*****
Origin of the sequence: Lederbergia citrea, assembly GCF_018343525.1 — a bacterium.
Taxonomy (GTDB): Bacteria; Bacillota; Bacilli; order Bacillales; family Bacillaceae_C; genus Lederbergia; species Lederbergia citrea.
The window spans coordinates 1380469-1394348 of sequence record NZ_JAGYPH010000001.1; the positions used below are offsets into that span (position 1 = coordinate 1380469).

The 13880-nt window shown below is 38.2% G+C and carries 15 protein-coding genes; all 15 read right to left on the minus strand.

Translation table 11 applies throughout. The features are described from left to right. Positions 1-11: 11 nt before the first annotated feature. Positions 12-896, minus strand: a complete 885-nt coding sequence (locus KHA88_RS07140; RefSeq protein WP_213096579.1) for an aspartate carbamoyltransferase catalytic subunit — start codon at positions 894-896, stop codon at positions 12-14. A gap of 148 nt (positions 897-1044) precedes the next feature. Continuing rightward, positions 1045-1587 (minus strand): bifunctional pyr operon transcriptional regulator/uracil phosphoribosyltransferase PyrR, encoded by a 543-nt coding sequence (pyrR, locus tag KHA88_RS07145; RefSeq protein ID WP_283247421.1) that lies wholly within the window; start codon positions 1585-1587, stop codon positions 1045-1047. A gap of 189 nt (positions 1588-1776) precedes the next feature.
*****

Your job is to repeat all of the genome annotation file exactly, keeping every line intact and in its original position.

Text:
Origin of the sequence: Lederbergia citrea, assembly GCF_018343525.1 — a bacterium.
Taxonomy (GTDB): Bacteria; Bacillota; Bacilli; order Bacillales; family Bacillaceae_C; genus Lederbergia; species Lederbergia citrea.
The window spans coordinates 1380469-1394348 of sequence record NZ_JAGYPH010000001.1; the positions used below are offsets into that span (position 1 = coordinate 1380469).

The 13880-nt window shown below is 38.2% G+C and carries 15 protein-coding genes; all 15 read right to left on the minus strand.

Translation table 11 applies throughout. The features are described from left to right. Positions 1-11: 11 nt before the first annotated feature. Positions 12-896, minus strand: a complete 885-nt coding sequence (locus KHA88_RS07140; RefSeq protein WP_213096579.1) for an aspartate carbamoyltransferase catalytic subunit — start codon at positions 894-896, stop codon at positions 12-14. A gap of 148 nt (positions 897-1044) precedes the next feature. Continuing rightward, positions 1045-1587 (minus strand): bifunctional pyr operon transcriptional regulator/uracil phosphoribosyltransferase PyrR, encoded by a 543-nt coding sequence (pyrR, locus tag KHA88_RS07145; RefSeq protein ID WP_283247421.1) that lies wholly within the window; start codon positions 1585-1587, stop codon positions 1045-1047. A gap of 189 nt (positions 1588-1776) precedes the next feature.